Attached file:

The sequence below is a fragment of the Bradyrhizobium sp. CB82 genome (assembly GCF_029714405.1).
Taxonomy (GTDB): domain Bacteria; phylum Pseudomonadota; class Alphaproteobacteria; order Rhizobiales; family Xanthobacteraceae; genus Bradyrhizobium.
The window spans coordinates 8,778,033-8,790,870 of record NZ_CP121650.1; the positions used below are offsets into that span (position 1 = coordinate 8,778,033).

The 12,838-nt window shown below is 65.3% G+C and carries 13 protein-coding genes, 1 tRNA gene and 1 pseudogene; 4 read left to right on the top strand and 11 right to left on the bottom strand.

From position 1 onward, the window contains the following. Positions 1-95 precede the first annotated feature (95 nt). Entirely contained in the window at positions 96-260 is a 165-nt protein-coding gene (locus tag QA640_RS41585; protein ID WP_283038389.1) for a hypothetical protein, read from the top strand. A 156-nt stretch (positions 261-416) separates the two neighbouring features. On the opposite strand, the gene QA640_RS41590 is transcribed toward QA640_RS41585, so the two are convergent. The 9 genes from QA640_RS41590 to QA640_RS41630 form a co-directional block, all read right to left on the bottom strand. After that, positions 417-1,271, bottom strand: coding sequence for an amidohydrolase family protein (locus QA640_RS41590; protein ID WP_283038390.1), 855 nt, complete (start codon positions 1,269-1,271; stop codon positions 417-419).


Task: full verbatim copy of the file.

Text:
The sequence below is a fragment of the Bradyrhizobium sp. CB82 genome (assembly GCF_029714405.1).
Taxonomy (GTDB): domain Bacteria; phylum Pseudomonadota; class Alphaproteobacteria; order Rhizobiales; family Xanthobacteraceae; genus Bradyrhizobium.
The window spans coordinates 8,778,033-8,790,870 of record NZ_CP121650.1; the positions used below are offsets into that span (position 1 = coordinate 8,778,033).

The 12,838-nt window shown below is 65.3% G+C and carries 13 protein-coding genes, 1 tRNA gene and 1 pseudogene; 4 read left to right on the top strand and 11 right to left on the bottom strand.

From position 1 onward, the window contains the following. Positions 1-95 precede the first annotated feature (95 nt). Entirely contained in the window at positions 96-260 is a 165-nt protein-coding gene (locus tag QA640_RS41585; protein ID WP_283038389.1) for a hypothetical protein, read from the top strand. A 156-nt stretch (positions 261-416) separates the two neighbouring features. On the opposite strand, the gene QA640_RS41590 is transcribed toward QA640_RS41585, so the two are convergent. The 9 genes from QA640_RS41590 to QA640_RS41630 form a co-directional block, all read right to left on the bottom strand. After that, positions 417-1,271, bottom strand: coding sequence for an amidohydrolase family protein (locus QA640_RS41590; protein ID WP_283038390.1), 855 nt, complete (start codon positions 1,269-1,271; stop codon positions 417-419).